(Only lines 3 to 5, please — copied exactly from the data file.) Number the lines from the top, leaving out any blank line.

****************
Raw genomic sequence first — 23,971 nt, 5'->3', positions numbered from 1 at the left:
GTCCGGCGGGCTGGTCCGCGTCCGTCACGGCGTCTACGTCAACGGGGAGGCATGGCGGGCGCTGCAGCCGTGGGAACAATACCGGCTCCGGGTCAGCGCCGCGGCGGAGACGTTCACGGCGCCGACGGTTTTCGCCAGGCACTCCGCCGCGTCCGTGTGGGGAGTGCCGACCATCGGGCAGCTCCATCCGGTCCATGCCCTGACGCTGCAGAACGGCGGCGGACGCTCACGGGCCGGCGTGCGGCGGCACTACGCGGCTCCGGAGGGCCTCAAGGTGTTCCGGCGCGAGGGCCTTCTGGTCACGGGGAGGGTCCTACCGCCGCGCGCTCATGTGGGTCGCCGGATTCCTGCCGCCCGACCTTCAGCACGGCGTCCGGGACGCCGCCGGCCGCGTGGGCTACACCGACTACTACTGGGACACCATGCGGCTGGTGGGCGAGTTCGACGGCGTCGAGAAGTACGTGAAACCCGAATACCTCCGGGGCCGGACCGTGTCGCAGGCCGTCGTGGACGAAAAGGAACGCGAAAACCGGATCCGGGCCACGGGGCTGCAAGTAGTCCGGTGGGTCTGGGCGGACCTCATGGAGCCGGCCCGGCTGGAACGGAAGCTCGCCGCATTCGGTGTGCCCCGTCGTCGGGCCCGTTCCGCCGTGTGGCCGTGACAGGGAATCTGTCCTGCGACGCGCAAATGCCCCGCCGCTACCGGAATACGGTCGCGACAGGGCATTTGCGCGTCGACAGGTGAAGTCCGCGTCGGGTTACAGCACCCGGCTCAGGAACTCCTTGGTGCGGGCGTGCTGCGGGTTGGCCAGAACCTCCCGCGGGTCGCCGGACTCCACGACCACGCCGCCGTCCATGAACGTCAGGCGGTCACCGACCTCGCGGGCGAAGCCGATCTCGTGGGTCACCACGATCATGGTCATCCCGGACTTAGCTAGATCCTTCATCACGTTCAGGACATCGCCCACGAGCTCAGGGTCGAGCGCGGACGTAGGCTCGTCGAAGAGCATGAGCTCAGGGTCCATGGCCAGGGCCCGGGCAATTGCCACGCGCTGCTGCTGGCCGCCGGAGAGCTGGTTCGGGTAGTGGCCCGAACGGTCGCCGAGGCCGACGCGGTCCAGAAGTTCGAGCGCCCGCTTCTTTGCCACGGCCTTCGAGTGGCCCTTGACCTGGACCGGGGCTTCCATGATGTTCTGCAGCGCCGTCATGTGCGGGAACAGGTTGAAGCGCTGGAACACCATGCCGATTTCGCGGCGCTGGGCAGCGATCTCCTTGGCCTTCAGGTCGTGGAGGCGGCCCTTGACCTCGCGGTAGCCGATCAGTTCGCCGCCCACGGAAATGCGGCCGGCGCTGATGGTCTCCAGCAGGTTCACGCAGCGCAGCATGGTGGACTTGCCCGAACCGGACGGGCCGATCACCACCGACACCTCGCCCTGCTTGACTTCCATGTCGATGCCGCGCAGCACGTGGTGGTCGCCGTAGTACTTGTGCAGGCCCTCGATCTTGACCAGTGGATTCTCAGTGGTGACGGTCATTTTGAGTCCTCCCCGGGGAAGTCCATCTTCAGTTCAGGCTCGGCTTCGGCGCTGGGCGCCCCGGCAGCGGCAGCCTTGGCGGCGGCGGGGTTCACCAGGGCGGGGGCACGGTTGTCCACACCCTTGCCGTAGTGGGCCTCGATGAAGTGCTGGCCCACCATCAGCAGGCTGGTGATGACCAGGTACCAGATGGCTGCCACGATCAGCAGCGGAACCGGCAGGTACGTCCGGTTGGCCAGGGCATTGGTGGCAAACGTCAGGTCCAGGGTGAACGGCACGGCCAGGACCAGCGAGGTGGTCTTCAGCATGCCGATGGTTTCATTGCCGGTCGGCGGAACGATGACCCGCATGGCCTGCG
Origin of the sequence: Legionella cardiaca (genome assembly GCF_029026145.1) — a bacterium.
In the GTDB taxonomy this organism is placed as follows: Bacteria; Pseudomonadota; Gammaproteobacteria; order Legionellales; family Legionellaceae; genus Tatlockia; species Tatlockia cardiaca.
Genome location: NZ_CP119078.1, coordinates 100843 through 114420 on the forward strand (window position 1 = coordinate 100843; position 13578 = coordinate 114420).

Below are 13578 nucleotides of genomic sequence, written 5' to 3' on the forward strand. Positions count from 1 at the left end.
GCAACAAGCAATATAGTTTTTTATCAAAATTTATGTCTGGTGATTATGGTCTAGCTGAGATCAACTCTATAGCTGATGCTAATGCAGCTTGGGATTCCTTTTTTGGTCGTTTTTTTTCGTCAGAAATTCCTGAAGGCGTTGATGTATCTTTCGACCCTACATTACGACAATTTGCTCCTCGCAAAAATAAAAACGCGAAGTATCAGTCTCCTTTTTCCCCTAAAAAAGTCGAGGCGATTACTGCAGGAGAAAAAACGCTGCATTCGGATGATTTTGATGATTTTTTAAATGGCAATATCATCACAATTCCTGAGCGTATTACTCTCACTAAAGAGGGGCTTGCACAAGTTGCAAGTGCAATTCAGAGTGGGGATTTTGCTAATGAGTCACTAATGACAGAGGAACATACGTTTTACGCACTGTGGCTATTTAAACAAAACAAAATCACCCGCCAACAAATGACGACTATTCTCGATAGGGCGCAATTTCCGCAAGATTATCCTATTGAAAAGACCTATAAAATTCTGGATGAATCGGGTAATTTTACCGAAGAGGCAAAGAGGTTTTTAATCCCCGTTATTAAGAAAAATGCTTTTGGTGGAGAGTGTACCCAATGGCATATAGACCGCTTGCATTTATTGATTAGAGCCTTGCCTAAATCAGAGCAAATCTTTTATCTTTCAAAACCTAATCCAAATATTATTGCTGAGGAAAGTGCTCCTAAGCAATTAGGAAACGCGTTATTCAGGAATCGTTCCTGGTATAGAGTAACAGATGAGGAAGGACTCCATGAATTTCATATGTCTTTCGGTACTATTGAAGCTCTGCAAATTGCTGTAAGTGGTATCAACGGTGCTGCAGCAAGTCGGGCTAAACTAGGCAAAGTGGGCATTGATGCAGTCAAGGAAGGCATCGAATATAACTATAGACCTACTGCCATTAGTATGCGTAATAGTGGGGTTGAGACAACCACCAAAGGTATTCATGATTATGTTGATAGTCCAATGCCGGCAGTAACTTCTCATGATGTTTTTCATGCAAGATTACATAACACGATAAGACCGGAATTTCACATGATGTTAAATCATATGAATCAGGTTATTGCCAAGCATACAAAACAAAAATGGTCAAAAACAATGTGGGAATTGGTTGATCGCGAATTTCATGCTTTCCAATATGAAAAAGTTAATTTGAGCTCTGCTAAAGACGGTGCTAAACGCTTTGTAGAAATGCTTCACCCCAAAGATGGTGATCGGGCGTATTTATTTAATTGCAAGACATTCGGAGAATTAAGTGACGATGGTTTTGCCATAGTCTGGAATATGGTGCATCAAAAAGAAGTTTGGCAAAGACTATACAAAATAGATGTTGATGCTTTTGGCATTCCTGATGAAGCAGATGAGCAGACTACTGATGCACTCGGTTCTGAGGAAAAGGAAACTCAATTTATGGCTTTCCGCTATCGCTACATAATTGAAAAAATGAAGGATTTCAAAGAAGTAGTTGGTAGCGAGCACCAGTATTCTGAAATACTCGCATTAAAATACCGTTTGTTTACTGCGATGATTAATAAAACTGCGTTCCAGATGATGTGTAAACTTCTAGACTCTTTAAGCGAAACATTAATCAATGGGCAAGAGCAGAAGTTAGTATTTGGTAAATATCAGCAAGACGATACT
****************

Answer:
Origin of the sequence: Legionella cardiaca (genome assembly GCF_029026145.1) — a bacterium.
In the GTDB taxonomy this organism is placed as follows: Bacteria; Pseudomonadota; Gammaproteobacteria; order Legionellales; family Legionellaceae; genus Tatlockia; species Tatlockia cardiaca.
Genome location: NZ_CP119078.1, coordinates 100843 through 114420 on the forward strand (window position 1 = coordinate 100843; position 13578 = coordinate 114420).